Agema Miniatures first came to widespread attention with their range of 28mm plastic models for the Republican Roman period. However, like most manufacturers they also have metal miniatures for sale. Today’s review concerns their Triarii and Princepes character packs, both £6 for four models (plus metal shields) from the website listed above. In the tradition of Wargames Foundry, these are designed to add spice to the rank and file rather than replace command sections.
The models are an average of 27mm from foot to eye, though given the variance in the height of their stances this number is somewhat arbitrary and misleading. They are tall but slender, so their realistic proportions should see them fit in with lots of different sizes of range. The Triarii are sculpted in their traditional role as a reserve, leaning on their shields in a confident manner. The Princepes are much more dynamic, and are clearly in the battleline. The sculpting and casting are top notch in both sets. The animation and detail is superb, and crisply, cleanly realised. The only appreciable flash I found was around the shields which, like nearly all ancient shields I have come across, have no wood grain on the back. Hands are often a dealbreaker for me, but Agema’s sculptor has done an excellent job on these too.
So, the Princepes, the principle men of the ancient Roman army. Two of them are holding greek-style kopis in the air, and a third is drawing a gladius. The fourth man is hefting a pilum, ready to throw. All of them wear the classic Roman chainmail, in the style of the Greek linothorax. A Greek influence is obvious on their headgear too. These tunicked, sandalled men have quite dramatic feathers on their helmets – a historically accurate nod to the semi-barbarian nature of the Roman army at this time. They all wear greaves on their left – forward – leg, cementing their look as part of a shieldwall. Of course given their dynamic poses, they would also be excellent miniatures include in a skirmish game – Song of Dust and Shadow springs to mind as a specifically Ancient option.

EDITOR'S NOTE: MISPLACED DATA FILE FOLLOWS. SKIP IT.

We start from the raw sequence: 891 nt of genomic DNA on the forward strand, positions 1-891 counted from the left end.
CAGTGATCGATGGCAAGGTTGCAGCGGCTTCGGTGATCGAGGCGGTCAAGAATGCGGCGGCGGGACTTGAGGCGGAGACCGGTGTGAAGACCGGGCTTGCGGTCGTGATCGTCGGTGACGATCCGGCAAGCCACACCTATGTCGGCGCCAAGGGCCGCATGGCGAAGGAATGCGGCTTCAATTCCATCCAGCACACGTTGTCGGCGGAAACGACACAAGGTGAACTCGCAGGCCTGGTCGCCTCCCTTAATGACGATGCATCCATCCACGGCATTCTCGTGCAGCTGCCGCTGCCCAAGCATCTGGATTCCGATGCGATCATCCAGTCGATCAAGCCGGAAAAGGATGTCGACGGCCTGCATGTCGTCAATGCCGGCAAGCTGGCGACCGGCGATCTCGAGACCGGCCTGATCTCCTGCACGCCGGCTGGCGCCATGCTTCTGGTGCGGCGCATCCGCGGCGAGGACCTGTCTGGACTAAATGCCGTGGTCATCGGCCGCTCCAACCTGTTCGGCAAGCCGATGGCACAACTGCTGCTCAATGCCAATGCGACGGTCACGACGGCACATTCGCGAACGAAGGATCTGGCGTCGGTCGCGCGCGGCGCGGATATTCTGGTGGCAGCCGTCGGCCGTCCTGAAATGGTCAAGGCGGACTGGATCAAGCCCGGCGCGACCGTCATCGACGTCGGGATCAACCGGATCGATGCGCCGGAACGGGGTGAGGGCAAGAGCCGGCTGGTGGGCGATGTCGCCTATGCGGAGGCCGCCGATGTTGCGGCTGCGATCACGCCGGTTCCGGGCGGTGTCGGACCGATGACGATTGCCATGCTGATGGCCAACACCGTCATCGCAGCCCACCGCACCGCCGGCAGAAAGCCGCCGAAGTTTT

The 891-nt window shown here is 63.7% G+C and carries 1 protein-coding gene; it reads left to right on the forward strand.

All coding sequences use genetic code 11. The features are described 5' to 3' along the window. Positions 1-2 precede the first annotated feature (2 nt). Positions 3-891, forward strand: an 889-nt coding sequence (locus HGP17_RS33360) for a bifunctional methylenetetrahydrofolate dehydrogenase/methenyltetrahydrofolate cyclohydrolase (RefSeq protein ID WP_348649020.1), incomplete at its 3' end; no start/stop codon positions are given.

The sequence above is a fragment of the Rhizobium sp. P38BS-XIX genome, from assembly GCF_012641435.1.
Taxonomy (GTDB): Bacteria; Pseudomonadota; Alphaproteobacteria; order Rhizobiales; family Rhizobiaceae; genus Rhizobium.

As heavy infantry, the older Triarii also wear left leg greaves. Their armour betrays more of a Italian influence than that of the Princepes, with a mix of breastplate, lamellar, linen and scale armour. They and their long spears are single piece casts, which will please those who prefer convenience and upset those who, like me, are prone to getting white metal spears bent all out of shape. They have been designed to be usable not only as Triarii, but as old-fashioned second line troops among your Princepes, or even Latin Extraordinarii – the personal bodyguards of the Consul leading an allied army.
Overall, these are very lovely models and I really like them. Combined with the low price of their plastics and the continued popularity of games like War & Conquest or Hail Caesar, there is no reason not to get a small – or large! – Republican Roman army from Agema in the very near future.